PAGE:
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Unilateral mydriasis in a child with a ventriculoperitoneal shunt for obstructive hydrocephalus: a diagnostic dilemma
  1. Monidipa Banerjee,
  2. Eiman Haj Ahmed,
  3. Kathryn Foster and
  4. Arundoss Gangadharan
  1. Department of Paediatrics, Ysbyty Gwynedd, Bangor, UK
  1. Correspondence to Dr Arundoss Gangadharan; Drarundoss{at}


There are several causes for sudden onset unilateral mydriasis, however impending transtentorial uncal herniation needs to be ruled out. This unique case highlights an uncommon adverse response to a common mode of treatment that leads to a diagnostic dilemma. A 3-year-old boy with a ventriculoperitoneal (VP) shunt for an obstructive hydrocephalus presented with an acute respiratory distress. He developed unilateral mydriasis with absent light reflex during treatment with nebulisers. An urgent CT scan of the brain did not show any new intracranial abnormality. A case of pharmacological anisocoria was diagnosed that resolved completely within 24 hours of discontinuation of ipratropium bromide. Although ipratropium-induced anisocoria has been reported in children, but to our knowledge none in a child with VP shunt for hydrocephalus. This emphasises the urgency in evaluating unilateral mydriasis to rule out life-threatening conditions. Clinicians should remember that ipratropium administered through ill-fitting face masks could cause this completely reversible adverse effect.

  • hydrocephalus
  • pupil
  • unwanted effects / adverse reactions
  • coma and raised intracranial pressure
  • iris

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Children with ventriculoperitoneal (VP) shunt for obstructive hydrocephalus can present acutely with symptoms of shunt blockage and any delay in diagnosis results in serious complications including death. A new onset neurological sign should be investigated urgently, but being aware of potential non-serious causes could avoid unnecessary neurological interventions from a diagnostic dilemma.

Case presentation

A 3-year-old boy was admitted to the paediatric ward with acute respiratory distress. He had a complex background of extreme prematurity, quadriplegic cerebral palsy, global developmental delay and a VP shunt on left side for an obstructive hydrocephalus from grade 4 intraventricular haemorrhage. He had also developed severe (grade 3+) retinopathy of prematurity bilaterally and required laser coagulation during early infancy. He had chronic lung disease and was treated for lower respiratory tract infection (LRTI) associated wheeze on several occasions in the past.


Blood investigations showed neutrophilic leukocytosis and a maximum C reactive protein (CRP) of 78 mg/L; urea and electrolytes including blood glucose remained stable throughout the stay. Blood gases were also stable with a peak lactate of 2.6 mmol/L during salbutamol infusion. The theophylline levels were within the therapeutic range during aminophylline infusion. A nasopharyngeal aspirate was positive for respiratory syncytial virus. Chest X-ray showed minimal opacity at left middle zone with hyperinflated lung fields.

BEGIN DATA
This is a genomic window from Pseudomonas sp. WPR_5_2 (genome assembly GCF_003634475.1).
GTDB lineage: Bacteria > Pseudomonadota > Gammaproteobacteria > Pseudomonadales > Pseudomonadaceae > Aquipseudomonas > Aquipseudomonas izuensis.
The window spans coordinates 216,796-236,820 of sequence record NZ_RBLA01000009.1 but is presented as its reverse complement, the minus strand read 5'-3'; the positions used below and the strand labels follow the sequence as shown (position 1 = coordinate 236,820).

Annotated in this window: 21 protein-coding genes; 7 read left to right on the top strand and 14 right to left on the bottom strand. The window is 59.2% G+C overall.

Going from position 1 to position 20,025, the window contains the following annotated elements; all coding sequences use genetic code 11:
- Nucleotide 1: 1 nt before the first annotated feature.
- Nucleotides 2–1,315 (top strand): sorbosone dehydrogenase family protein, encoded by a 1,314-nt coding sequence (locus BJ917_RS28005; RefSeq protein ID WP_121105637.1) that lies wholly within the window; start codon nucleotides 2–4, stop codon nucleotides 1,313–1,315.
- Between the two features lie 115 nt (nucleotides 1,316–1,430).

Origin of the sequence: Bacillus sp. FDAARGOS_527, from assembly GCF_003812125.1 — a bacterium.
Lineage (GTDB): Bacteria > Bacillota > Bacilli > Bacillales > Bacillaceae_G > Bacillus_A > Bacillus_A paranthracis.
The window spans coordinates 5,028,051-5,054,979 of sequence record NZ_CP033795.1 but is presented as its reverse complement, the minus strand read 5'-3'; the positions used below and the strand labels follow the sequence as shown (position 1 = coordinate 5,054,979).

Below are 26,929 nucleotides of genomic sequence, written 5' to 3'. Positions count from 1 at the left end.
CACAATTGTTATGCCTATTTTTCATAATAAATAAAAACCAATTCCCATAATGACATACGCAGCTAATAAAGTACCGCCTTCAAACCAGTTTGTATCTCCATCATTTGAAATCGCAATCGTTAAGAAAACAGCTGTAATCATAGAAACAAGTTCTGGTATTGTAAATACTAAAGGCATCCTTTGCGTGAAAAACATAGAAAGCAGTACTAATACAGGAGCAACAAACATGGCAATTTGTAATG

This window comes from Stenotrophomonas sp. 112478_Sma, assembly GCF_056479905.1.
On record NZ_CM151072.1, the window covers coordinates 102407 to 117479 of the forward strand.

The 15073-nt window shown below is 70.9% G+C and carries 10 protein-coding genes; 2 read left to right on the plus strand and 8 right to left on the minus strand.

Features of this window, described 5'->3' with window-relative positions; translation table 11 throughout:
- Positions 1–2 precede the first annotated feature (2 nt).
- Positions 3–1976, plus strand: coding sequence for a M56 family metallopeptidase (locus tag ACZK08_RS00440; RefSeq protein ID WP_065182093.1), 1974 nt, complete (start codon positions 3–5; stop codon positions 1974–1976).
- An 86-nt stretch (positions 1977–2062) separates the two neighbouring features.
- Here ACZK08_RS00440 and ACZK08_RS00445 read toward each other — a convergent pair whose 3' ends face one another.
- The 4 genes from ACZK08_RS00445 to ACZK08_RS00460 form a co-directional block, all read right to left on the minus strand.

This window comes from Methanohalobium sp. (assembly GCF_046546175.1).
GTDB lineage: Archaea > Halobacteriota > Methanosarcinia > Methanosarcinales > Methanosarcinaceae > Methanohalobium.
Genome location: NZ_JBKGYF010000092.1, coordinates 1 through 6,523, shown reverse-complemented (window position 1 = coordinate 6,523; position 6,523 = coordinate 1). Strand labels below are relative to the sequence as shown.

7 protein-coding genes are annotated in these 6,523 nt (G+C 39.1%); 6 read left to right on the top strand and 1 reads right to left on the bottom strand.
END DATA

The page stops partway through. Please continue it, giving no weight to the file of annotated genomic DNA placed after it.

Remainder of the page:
Differential diagnosis

Although he was treated for worsening acute viral-induced wheeze, blocked VP shunt with increasing intracranial pressure and risk of uncal herniation needed ruling out.


He was treated for LRTI and acute viral-induced wheeze. He initially required high-flow nasal cannula oxygen and later continuous positive airway pressure to maintain oxygen saturation and to support his work of breathing. He was treated with regular salbutamol and ipratropium bromide nebulisation, but later required intravenous salbutamol (up to 2 µg/kg/min) and aminophylline (1 mg/kg/hour) infusions along with intravenous hydrocortisone. He fought vigorously with administration of nebulisations when awake.

On the fourth day of admission, he was noted to have unequal pupils. He opened both his eyes spontaneously with no ptosis. The pupillary examination revealed right pupil diameter of 3 mm with sluggish reaction to light. The left pupil was dilated as shown in figure 1, and measured 6 mm in diameter with no reaction to light. There was no nystagmus, and it was challenging to assess his ocular movements accurately. He communicated with his parents, was generally irritable but did not seem to be in any pain and settled intermittently when undisturbed. He had generalised hypertonia and bilateral ankle clonus, which was secondary to pre-existing quadriplegic cerebral palsy. Apart from bilateral wheeze in his chest, rest of the examination remained unremarkable. In view of new onset unilateral mydriasis, the case was urgently discussed with neurosurgical team and a CT scan of the brain was performed, which did not show any new intracranial abnormality.

Figure 1

Left pupillary mydriasis.

Outcome and follow-up

Based on detailed clinical review and reassuring CT scan of the brain, a diagnosis of pharmacologic mydriasis was made. As the child struggled with nebulisers, ipratropium bromide had probably trickled on to the affected eye resulting in a fixed dilated pupil. The ipratropium bromide nebulisers were stopped, and the pupils were completely normal within 24 hours. The child was gradually weaned off salbutamol and discharged home on day 7.